Andreas is a Partner at Atomico, focusing on B2B — particularly SMB SaaS, vertical SaaS, and B2B Marketplaces — and leading our coverage in the Nordic and Baltic regions.
In what some might say is stereotypical German fashion, I am an industrial engineer by trade. My background is far away from the worlds of software and finance: I’m the son of a cashier and a teacher. I grew up in the manufacturing heartland of southwestern Germany, then studied Industrial Engineering. As part of my studies, I even spent 6 months on a factory shop floor on the outskirts of Shanghai, producing sealing rings for steel mills. That’s a long way from glossy TechCrunch features and Tweetstorms — VC was never something I had considered as a career. In fact, I only learned of its existence during my Masters degree — but since dipping my toes in in 2015, I’ve never looked back.
My VC journey has been a varied one.
I first joined the Berlin-based VC Project A as an intern during my Master’s degree, where I caught the entrepreneurship bug. I then cut my teeth for 6 months at the German InsurTech GetSafe at a time when it had less than 10 employees — after which re-joined Project A as a full-time Analyst, where I got promoted to Principal and was brave enough to move to Stockholm in the dark Nordic winter to open up the fund’s local presence. After a total of 5.5 years at Project A, I moved on to join Atomico mid 2020, where I lead our geo coverage in the Nordics and Baltics — and focus on B2B companies, with a soft spot for all things SMB SaaS, vertical SaaS, and B2B Marketplaces.
Ambition, resilience, and humility.
Three of the qualities I look for in founders are ambition, resilience and humility. Ambition to change the world — after all, that’s why we’re here! Resilience to ride the rollercoaster of a founder's life — there is nothing easy about creating market-leading businesses, and the best founders need to be able to face and withstand challenges to grow. And humility — because Series A companies are far from maturity, and being aware and honest about the things you don’t know and can’t achieve yet will put you one step ahead in eventually overcoming these challenges. It enables you to come up with a strategy, and is thereby building confidence in your ability to move past them.
You can never speak to your customers too often.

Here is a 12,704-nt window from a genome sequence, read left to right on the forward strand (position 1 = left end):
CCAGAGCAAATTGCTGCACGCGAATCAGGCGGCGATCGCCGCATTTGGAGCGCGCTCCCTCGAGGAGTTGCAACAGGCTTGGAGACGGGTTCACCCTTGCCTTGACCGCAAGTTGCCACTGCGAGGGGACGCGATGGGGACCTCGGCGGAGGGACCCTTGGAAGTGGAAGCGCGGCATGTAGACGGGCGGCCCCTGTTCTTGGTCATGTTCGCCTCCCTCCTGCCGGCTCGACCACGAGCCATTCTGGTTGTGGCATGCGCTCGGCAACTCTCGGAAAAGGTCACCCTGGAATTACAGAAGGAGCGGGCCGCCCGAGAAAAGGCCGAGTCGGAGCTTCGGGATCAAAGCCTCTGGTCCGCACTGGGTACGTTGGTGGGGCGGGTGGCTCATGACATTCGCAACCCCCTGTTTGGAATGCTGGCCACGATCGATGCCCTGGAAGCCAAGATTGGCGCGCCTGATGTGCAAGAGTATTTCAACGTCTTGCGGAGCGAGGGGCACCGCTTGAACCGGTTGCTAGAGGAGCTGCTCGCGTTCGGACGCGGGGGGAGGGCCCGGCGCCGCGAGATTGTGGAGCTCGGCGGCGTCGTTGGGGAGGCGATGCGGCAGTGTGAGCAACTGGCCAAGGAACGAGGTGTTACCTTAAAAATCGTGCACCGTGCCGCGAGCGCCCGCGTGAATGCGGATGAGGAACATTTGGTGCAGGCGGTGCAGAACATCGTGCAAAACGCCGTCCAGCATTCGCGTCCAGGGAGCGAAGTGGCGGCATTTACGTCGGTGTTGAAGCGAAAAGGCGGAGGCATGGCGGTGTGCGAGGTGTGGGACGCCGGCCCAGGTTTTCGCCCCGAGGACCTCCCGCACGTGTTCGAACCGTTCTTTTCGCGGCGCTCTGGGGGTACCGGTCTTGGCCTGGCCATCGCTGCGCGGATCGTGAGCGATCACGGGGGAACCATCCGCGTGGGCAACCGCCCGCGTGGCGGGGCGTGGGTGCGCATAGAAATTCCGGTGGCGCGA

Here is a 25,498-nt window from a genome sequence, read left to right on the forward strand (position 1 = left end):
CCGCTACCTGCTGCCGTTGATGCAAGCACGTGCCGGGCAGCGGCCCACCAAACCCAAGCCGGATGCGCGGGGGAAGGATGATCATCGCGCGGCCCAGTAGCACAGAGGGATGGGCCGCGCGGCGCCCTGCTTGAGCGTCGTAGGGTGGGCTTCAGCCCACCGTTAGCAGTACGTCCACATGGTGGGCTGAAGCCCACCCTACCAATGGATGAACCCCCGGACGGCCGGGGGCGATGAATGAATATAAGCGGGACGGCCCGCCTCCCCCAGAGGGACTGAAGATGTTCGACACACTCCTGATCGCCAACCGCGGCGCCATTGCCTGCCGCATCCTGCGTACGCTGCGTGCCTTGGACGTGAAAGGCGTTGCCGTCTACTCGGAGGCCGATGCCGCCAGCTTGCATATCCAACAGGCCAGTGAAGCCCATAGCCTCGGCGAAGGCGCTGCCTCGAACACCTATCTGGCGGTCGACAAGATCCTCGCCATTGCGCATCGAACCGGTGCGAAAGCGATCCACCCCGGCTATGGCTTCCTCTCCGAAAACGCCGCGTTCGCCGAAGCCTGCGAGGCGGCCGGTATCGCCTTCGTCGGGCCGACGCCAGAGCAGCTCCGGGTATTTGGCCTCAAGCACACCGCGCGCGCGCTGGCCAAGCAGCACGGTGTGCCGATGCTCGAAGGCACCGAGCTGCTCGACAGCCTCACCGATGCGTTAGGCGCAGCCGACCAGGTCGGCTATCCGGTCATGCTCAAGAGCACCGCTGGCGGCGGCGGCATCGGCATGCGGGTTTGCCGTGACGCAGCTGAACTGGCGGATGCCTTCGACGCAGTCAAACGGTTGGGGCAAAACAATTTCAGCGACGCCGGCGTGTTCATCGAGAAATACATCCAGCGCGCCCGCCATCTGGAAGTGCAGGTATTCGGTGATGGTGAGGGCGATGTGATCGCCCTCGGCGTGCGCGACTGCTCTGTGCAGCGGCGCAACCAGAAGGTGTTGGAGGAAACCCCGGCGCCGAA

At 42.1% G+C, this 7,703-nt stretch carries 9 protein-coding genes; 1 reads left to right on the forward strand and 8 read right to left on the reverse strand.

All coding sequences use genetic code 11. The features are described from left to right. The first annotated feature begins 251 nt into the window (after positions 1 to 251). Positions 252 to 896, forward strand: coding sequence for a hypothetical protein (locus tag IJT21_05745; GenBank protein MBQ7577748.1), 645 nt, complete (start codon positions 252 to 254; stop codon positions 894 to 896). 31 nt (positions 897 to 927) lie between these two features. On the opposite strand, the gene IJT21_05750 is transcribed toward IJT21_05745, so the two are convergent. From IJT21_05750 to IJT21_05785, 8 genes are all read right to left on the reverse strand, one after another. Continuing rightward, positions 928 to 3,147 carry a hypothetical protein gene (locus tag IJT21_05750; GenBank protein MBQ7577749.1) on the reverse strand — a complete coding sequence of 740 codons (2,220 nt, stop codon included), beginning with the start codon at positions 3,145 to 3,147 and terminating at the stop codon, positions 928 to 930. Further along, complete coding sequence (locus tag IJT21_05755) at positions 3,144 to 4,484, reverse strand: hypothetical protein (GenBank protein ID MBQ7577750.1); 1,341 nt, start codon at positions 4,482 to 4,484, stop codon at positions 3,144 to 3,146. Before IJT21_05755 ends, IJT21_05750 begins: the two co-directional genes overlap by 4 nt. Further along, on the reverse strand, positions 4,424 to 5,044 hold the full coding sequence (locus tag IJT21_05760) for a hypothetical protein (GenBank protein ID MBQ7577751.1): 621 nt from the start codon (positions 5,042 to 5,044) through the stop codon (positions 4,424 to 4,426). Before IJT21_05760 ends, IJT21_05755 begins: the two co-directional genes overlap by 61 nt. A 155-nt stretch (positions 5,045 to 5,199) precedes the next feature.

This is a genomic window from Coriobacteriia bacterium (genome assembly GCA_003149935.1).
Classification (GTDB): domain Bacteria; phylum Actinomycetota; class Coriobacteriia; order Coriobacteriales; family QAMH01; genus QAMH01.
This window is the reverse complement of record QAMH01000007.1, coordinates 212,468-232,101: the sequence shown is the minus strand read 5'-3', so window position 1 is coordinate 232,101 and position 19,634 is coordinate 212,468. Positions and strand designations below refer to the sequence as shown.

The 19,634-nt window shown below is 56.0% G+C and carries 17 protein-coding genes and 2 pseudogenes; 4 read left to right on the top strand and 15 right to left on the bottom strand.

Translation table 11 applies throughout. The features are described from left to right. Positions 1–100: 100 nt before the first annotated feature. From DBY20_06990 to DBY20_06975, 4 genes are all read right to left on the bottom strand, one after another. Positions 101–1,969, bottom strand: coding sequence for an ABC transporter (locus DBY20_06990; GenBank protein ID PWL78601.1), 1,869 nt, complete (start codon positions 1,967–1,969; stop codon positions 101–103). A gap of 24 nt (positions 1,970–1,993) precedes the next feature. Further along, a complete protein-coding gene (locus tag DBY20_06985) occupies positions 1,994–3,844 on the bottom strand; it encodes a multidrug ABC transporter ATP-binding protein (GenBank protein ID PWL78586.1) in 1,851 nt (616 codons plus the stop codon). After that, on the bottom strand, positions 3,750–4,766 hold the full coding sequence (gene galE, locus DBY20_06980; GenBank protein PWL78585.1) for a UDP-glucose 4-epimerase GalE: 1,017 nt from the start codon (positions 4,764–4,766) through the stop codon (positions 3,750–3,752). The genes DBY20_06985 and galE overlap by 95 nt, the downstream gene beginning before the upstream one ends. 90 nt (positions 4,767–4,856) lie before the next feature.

Every product envisioned by a smart person sounds great until it hits the reality of the market. You will need to delight quite a number of customers on your journey to win a category, so you should learn everything about them, the problem you’re solving for them, and the best way to reach and close these customers. In turn — enthusiastic customer references get me incredibly excited about a company. To hear how much procurement veterans love Pactum, how vets completely rely on Digitail, or how manufacturing entrepreneurs can’t live without Katana — that’s fantastic and a real testament to founders’ ability to move the needle in a business’ day-to-day.
Go where technology can create the biggest value.
In a related note, I’m looking for tech products that truly represent a meaningful difference to the status quo. The rise of the cloud produced many successful SaaS companies with ever-evolving products — therefore, not all new SaaS products coming to market are creating a step change in their respective industries.
I’m looking to partner with founders who go beyond these marginal improvements — targeting workflows so flawed and so ripe for disruption that there is an actual innovation in the market possible. Often, this is the case for vertical SaaS — as an example, Digitail represents such a massive delta to the on-premise, non-connected workflows in vet clinics. But this true technology innovation is happening in other, more horizontal, SaaS applications as well — like Pocketlaw shifting a shaky, paper-based, and convoluted legal setup to a beautiful and standardized software solution.
In some respects, I’m a late starter.
I only learned how to ski at the ‘young’ age of 27 — but the mountains have quickly become the place where I can recharge best. Pacing down a snowy mountain in the sun puts me in a peaceful state where I can forget about tech and venture for a second — until I’m back to checking Twitter in the lift :)